Hampton Downs is 60 km drive south of Auckland on State Highway No 1, on the North Island. The purpose-built track is only a few years old, and all the facilities and service areas are pristine.The complex is set in 450 acres of rolling hillside. Many of the photos shown in this artiicle reflect the beauty of the location.The circuit is a bit under 4 km long. The main straight is 1000 metres long, with a kink in the middle with 11 metre rise and fall. The back straight is flat with a length of 800 metres. Circuit direction is clockwise.
Fom its conception, the design took into consideration both FIA specifications and the views of drivers and teams. Corners and straights were to provide safety, good racing, and spectator enjoyment. The writer of this article enjoyed it. Trackside, overlooking the main straight, is a set of modern apartments built during 2004. Many of these are offered to rent. They accommodate up to six people, who can choose to sit out on the balcony with an uninterrupted view of the circuit and immediate access to the fridge. By Sunday afternon quite a few folks were out on the balconies, looking down over the whole circuit, and enjoying themselves extremely well.One of these days, so the brochures tell, the complex will include a swimming pool, tennis court, fitness club and restaurant. Ah, the Pacific.
The Motormarques team arrived in Richard McWhannell's Suzuki towing his Austin 7 Dieppe Sports car on a hired trailer. We came to a wide 'official' concrete area that was lined with competition cars. A scene of bustling activity. Crews were preparing for the day.A pretty girl dressed in a high-fashion prewar outfit was dashing about on a bicycle delivering official messages from Central Command. An awestruck teenager was helping his father tune the polished engine of his vintage racing car. Grant Cowie was the centre of an admiring throng. Ann Thompson was lifting children on and off her 1906 Grand Prix Darracq. A jolly chap sitting in a single cylinder car built before the turn of last century was explaining to the press and other onlookers the intricacies of starting and running his five MPH machine. A 12 seater Renault Charabanc spent the day ferrying sightseers around the pits.And a very swinging Jazz band played Duke Ellington classics fom the 1930s.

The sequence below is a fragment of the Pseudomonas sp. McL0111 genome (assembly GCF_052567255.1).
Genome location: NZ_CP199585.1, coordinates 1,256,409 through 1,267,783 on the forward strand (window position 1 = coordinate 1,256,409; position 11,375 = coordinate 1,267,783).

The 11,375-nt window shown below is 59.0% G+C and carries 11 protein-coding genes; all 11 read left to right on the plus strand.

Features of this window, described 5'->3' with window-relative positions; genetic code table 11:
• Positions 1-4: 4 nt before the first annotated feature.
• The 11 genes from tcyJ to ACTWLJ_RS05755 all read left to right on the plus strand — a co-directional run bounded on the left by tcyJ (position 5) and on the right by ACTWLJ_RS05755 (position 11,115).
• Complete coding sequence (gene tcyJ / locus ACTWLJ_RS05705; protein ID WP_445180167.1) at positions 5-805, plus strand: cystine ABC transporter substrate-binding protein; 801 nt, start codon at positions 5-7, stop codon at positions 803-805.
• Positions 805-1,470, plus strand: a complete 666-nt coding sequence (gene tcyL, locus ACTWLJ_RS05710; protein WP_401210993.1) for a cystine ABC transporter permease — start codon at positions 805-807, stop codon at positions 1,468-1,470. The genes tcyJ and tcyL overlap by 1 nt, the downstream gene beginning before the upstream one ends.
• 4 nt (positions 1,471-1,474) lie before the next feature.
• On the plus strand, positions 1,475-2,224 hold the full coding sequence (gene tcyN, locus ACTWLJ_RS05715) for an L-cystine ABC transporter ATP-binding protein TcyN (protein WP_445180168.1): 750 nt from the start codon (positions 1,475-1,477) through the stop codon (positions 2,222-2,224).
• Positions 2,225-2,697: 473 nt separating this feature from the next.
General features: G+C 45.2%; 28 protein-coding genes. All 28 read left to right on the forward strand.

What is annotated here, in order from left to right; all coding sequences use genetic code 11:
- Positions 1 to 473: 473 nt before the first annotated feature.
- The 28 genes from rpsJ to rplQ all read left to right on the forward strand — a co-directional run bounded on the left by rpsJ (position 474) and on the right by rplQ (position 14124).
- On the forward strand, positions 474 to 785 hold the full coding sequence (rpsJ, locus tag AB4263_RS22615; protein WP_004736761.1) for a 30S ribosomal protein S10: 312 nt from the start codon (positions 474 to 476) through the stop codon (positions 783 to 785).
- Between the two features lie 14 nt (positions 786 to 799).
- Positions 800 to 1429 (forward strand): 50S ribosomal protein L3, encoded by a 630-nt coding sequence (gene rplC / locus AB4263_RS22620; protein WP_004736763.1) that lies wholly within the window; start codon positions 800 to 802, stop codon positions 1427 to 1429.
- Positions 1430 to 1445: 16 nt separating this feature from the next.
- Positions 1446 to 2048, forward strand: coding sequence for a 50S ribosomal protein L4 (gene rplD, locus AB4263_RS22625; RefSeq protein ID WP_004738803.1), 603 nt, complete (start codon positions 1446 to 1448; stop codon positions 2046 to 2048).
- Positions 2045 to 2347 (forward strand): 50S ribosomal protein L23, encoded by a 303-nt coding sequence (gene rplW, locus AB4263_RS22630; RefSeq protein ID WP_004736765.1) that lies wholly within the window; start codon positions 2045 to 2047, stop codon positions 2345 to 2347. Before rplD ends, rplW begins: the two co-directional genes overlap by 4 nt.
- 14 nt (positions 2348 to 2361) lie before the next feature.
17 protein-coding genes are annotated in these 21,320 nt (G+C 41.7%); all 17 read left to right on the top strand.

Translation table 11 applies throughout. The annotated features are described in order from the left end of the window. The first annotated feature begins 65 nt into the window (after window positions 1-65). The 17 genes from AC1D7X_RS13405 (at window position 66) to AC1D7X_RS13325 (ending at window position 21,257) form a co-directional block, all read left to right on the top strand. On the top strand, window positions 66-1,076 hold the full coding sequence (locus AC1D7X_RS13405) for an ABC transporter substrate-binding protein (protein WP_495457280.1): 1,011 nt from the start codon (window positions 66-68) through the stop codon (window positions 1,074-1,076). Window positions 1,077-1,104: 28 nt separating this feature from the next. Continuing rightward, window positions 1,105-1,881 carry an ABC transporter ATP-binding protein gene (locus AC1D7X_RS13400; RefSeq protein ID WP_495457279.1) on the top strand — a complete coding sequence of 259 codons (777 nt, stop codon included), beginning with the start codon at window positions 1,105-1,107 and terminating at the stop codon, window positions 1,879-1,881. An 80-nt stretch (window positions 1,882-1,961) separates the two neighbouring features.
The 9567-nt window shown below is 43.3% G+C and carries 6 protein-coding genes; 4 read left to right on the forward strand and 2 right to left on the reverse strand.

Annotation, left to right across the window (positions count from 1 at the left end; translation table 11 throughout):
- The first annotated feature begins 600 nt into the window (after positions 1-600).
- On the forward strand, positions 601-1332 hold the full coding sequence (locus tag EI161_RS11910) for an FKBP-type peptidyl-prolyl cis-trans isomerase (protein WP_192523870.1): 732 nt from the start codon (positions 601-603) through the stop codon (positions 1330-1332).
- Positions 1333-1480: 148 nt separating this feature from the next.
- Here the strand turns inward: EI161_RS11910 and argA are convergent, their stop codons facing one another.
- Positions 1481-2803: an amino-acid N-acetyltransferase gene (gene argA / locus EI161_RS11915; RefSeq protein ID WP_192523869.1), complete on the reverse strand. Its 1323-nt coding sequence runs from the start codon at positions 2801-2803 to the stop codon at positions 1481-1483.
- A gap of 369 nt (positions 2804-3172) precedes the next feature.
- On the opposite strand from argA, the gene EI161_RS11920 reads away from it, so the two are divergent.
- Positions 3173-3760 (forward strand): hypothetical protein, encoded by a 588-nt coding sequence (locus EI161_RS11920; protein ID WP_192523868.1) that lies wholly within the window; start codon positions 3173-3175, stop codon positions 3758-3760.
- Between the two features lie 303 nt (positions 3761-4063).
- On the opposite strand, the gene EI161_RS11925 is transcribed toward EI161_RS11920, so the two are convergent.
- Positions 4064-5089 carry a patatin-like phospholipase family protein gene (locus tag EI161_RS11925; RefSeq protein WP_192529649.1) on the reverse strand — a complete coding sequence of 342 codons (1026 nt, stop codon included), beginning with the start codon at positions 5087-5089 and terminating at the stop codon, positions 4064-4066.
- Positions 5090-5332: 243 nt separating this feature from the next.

The history of motorsport in New Zealand begins on the south island. Canterbury, was in the lead in organised motorsport as public entertainment in the late 19th century.The organisers (Pioneer Amateur Athletic Club - formed in the 19th Century) held their Annual Gaslight Gala Meeting at Lancaster Park in Christchurch on 13 November, 1901 with accompanying fireworks display and band music. And on this occasion they staged a race for motor vehicles, the first such contest in Australasia. The handicapping was a little awry: the committee being understandably unaware of speed potential of the competing vehicles. The diversified field consisted of four vehicles - a Benz motor car from 200 yards, a motor bicycle 150 yards, a motor quad from 120 yards and a motor tricycle from scratch. "The 5000 or so spectators were treated to a good race which was a triumph for R.H. Every, the man who was riding the motor bicycle, and who started from 150 yards back. He won by 1/4 mile in eleven minutes, 18.2 seconds. There was a tussle for second place, Lowry's quad running 20 yards ahead of Shaw's tricycle." The Benz finished well back.Whilst on the subject of the early history of Austin 7s - Malcolm Campbell took an Austin 7 to Daytona intending to put the speed record up to 100 mph, but succeeded only in reaching 94.3 mph
|Star of the meeting : the thundering Alfa Monza leaving the opposition coughing in its wake.|
|Allard Spl - much as Sydney's original trials car||unlisted 'sharknose'||Marcos||Rob McNair's 1931 Riley Spl|
|John Hancock's 1933 K1 MG||The 1938 Lagonda's engine||Grant Cowie and admirers||Danny Ryan's 1919 Lancia Kappa|
|Richard McWhannell #27||Anne Thompson 1906 Darracq GP||Midget dirt track racer - display||Norton - girder forks|
|Peter Sundberg (Alfa Romeo, left) and Ann Thompson (1906 Darracq)|
|Tony Bushell, MG A (left) 1958 Buckler RichardDurber||Ian Garmey 1960 Cooper FJ||? Formula Junior||Richard McWhannell - 1929 AustinAustin 7 Dieppe Sports|
|? Formula Junior||? Formula Junior||Lancia Leviathon - 1919 Kappa Sport||Ian Williams 1938 Austin 7 Spl|
|Oliver Midgeley 1929 Ford Model A||Gerald Watson 1932 Riley 9||Lagonda (left) and MG||? Formula Junior|
|1938 V12 Lagonda|